In all three consumer privacy laws, a consumer has the following privacy rights:

  • Right to confirm processing;
  • Right to access personal data;
  • Right to correct inaccuracies in the consumer's personal data;
  • Right to delete personal data provided by or obtained about the consumer (subject to limited exceptions);
  • Right to obtain a copy of the consumer's personal data in a portable and readily usable format if the personal data processing is carried out by 'automated means' or, in the MODPA, 'automatic means.' (§ 14-4605((B)(5)); and
  • Right to opt out of:
    • targeted advertising, which is, generally, online advertising based on personal data obtained (or inferred in the laws of Kentucky (§ 1(30)) and Maryland (§ 14-4601(HH))) from a consumer's online activity over time and nonaffiliated online services;
    • sale of personal data; or
    • 'profiling' in furtherance of decisions that produce legal or similarly significant effects concerning the consumer (see also below).

Key difference:

Profiling: The Kentucky Privacy Law and the MODPA define profiling as 'any form of automated processing.' (§ 1(23), § 14-4601(AA). The NDPA defines profiling as 'solely automated processing.' (§ 1(23), § 2(25)).

In the MODPA, the right to opt out of profiling is limited to profiling in furtherance of solely automated decisions that produce legal or similarly significant effects concerning the consumer.

MODPA's additional right: The MODPA has an additional consumer right to obtain a list of the categories of third parties to which the controller has disclosed the consumer's personal data or a list of the categories of third parties to which the controller has disclosed any consumer's personal data if the controller does not maintain this information in a format specific to the consumer (§ 14-4605((B)(6)).

What are the controller's obligations in responding to a consumer privacy rights request?

Allowing an authorized agent to exercise a consumer's privacy rights request

Like most of the other state consumer privacy laws, the MODPA (§ 14-4606) and NDPA (§ 11(5)) allow a consumer to designate an authorized agent to opt-out on the consumer's behalf. Under the MODPA, an authorized agent can opt out of targeted advertising, sale, and profiling on behalf of the consumer (but not exercise other privacy rights). The NDPA only permits an authorized agent to opt out of targeted advertising and sale (but not profiling or to exercise any of the other privacy rights).

The NDPA (§ 11(5)) does not directly require a controller to verify the identity of an agent but the controller is obligated to comply with an opt-out request only if the controller is able to authenticate the agent's authority (as well as the consumer's identity) using 'commercially reasonable efforts.' The MODPA has similar provisions (§ 14-4606(B)).

In MODPA, a controller also must allow a consumer to 'designate an authorized agent by an Internet link or a browser setting, browser extension, global device setting, or other similar technology' to indicate the consumer's intent to opt out of the processing of the consumer's personal data (§ 14-606(A)(2)). The NDPA includes a similar provision. (§ 11(5)).

Key difference: The Kentucky Privacy Law does not include provisions that allow an authorized agent to exercise privacy rights on behalf of a consumer.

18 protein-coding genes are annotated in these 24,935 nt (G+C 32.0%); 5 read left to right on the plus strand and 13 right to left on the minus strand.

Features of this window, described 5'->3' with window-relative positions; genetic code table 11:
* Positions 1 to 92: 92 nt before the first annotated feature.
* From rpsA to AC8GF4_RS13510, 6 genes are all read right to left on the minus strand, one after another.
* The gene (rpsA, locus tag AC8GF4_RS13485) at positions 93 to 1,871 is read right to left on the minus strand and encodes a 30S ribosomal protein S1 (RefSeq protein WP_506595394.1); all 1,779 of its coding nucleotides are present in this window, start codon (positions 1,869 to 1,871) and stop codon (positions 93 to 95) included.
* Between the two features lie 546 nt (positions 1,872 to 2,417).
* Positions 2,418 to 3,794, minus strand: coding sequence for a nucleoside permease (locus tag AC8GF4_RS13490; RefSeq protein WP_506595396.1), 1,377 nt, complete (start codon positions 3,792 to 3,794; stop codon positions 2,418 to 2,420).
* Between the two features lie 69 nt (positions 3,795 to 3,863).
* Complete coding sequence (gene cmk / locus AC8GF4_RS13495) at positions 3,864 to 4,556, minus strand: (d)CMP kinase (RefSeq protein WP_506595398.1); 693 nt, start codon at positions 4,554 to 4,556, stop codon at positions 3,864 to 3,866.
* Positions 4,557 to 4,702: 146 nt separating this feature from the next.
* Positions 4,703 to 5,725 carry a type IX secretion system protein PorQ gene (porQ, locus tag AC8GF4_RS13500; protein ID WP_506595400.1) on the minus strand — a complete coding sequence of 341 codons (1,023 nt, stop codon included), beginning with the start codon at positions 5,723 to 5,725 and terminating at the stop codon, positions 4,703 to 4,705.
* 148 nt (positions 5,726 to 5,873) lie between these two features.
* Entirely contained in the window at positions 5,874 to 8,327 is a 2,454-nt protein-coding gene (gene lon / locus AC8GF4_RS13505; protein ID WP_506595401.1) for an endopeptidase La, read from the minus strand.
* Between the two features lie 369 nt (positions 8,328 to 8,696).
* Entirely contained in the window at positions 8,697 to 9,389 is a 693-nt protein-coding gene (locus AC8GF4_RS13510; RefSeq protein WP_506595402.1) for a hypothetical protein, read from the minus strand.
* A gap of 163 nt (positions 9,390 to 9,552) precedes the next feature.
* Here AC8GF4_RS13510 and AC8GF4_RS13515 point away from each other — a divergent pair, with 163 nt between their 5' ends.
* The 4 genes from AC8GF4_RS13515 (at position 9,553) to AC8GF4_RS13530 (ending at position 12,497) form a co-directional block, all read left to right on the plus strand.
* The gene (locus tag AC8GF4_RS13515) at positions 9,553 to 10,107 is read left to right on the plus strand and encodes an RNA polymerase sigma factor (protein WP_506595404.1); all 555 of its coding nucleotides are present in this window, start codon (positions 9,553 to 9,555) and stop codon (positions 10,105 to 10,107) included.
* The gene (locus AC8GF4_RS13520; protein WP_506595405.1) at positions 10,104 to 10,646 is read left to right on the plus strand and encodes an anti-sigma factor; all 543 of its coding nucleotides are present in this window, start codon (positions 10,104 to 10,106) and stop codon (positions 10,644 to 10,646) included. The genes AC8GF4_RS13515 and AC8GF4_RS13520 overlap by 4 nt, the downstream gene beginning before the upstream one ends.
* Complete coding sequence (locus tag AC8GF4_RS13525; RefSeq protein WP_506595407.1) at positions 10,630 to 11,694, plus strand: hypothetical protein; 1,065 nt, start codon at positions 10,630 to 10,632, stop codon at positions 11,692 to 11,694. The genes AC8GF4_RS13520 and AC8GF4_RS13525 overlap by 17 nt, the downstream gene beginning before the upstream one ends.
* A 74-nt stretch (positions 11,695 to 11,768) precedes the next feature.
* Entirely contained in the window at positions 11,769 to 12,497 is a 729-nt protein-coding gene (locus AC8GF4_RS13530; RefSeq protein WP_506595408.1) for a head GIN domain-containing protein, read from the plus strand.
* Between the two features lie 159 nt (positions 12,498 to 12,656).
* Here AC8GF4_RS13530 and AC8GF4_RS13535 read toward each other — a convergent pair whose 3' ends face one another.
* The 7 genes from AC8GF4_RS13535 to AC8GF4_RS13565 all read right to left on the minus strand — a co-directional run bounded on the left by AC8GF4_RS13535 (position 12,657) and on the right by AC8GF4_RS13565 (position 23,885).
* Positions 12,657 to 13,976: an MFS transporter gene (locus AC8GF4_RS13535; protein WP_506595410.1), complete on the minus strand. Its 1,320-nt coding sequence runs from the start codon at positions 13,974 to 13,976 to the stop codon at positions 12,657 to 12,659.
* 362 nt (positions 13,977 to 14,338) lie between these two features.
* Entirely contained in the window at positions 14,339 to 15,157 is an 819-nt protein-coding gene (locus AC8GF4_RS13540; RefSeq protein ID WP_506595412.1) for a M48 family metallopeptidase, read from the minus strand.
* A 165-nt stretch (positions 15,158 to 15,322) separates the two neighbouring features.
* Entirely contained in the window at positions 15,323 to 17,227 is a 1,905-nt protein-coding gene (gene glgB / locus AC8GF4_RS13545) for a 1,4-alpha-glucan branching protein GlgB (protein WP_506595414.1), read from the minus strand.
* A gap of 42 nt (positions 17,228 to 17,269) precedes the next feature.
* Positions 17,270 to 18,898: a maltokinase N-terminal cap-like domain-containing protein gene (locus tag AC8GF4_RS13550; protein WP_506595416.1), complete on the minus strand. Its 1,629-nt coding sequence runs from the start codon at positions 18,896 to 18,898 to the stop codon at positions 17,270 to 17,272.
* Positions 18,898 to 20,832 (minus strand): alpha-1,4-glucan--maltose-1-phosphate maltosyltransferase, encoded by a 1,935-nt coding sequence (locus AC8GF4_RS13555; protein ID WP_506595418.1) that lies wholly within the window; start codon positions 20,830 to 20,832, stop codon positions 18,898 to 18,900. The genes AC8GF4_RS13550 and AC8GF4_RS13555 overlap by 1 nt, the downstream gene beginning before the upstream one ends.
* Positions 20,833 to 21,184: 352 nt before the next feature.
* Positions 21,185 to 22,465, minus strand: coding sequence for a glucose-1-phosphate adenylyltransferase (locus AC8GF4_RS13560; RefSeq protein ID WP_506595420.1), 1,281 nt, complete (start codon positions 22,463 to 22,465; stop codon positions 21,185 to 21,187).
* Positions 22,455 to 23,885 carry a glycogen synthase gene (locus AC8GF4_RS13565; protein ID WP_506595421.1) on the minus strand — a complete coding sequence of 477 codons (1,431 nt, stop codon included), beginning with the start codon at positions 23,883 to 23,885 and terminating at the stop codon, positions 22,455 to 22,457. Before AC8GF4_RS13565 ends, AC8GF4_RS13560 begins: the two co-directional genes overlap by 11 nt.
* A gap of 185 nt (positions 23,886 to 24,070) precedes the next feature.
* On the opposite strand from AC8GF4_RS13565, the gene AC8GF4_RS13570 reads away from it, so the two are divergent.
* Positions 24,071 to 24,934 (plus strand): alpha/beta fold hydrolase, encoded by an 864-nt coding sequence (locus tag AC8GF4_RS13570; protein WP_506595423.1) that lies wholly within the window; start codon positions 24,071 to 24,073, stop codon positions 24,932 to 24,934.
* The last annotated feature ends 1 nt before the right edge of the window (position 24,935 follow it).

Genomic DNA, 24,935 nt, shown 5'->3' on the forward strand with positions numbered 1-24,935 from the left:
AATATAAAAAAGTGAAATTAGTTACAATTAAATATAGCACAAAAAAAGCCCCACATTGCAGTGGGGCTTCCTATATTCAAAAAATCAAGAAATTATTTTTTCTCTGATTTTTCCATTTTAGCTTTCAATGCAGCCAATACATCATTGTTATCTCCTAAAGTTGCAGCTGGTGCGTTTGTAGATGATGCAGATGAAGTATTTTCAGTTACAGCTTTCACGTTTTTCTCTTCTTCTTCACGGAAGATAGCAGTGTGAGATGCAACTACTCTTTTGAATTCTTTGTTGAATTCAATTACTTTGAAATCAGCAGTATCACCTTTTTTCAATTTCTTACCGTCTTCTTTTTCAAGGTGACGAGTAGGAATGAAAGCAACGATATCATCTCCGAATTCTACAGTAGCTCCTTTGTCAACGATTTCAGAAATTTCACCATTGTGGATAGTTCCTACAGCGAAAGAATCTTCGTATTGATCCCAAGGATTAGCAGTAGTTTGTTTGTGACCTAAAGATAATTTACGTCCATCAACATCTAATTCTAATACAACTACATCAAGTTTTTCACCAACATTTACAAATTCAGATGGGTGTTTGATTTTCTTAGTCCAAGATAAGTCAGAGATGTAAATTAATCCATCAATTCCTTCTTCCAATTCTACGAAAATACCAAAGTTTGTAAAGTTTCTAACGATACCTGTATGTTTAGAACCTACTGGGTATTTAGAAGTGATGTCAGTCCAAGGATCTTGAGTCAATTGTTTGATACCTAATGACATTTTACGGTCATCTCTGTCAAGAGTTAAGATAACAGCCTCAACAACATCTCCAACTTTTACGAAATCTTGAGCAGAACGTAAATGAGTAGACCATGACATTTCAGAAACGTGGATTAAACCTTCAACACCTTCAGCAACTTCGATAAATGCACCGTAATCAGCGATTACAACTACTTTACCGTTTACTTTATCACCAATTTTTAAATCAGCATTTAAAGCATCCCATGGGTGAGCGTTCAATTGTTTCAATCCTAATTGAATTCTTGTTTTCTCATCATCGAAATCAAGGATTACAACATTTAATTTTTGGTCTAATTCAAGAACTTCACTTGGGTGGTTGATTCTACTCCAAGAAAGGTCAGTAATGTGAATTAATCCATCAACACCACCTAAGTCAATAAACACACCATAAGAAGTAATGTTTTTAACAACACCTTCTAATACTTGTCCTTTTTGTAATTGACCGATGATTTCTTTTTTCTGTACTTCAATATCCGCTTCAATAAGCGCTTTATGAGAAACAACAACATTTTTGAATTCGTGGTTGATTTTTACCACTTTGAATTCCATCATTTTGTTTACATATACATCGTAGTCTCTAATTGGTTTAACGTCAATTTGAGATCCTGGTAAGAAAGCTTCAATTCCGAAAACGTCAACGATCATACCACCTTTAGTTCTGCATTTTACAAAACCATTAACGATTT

Under all three laws, a parent or guardian may invoke consumer rights on behalf of the child (under age 13).

Authenticating privacy rights requests

Under the Kentucky Privacy Law (§ 3(2)) and the NDPA (§ 7(2)), a controller must comply with an 'authenticated consumer request' using 'commercially reasonable efforts' and is not required to comply with a request if the controller is unable to authenticate the consumer's identity.

Under the MODPA, authentication requirements apply only to certain rights. That is, if a controller is 'unable to authenticate' a request to confirm, access, correct, or delete or for data portability for personal data processed by automatic means using commercially reasonable efforts, then the controller need not comply with the request but most notify the consumer (§ 14-4605(E)(5)). A consumer request to obtain a list of third-party recipients does not require authentication. A controller 'may not be required' to authenticate an opt-out request (for targeted advertising, sale, and significant-effect profiling), suggesting that the law's drafters wanted to make opt-out requests as easy as possible for consumers (§ 14-4605(E)(6)).

Timing

In all three laws, a controller has up to 45 days after receipt of a consumer's privacy rights request to respond, subject to a 45-day extension when 'reasonably necessary' and after informing the consumer of the delay and reason for it. In responding to a request, the controller must provide information free of charge and up to twice annually per consumer, although the controller may charge a reasonable fee or decline a request if a request is manifestly unfounded, excessive, or repetitive.

Appeals

A controller must allow a consumer to appeal when the controller does not act on a privacy rights request.  The controller must inform the consumer in writing of any action taken or not taken in response to the appeal within 60 days. If the appeal is denied, the controller must provide an online mechanism through which the consumer may contact (as applicable) the Attorney General of Kentucky and Nebraska or the Division of Consumer Protection in the Attorney General's office in Maryland. Only the state consumer privacy laws of Utah and California do not allow for appeals.

Julia Jacobson Partner
[email protected]
Alexandra Kiosse Associate
[email protected]
Alan Friel Partner
[email protected]
Squire Patton Boggs, New York


1 For further details on this please see: https://www.privacyworld.blog/?s=new+hampshire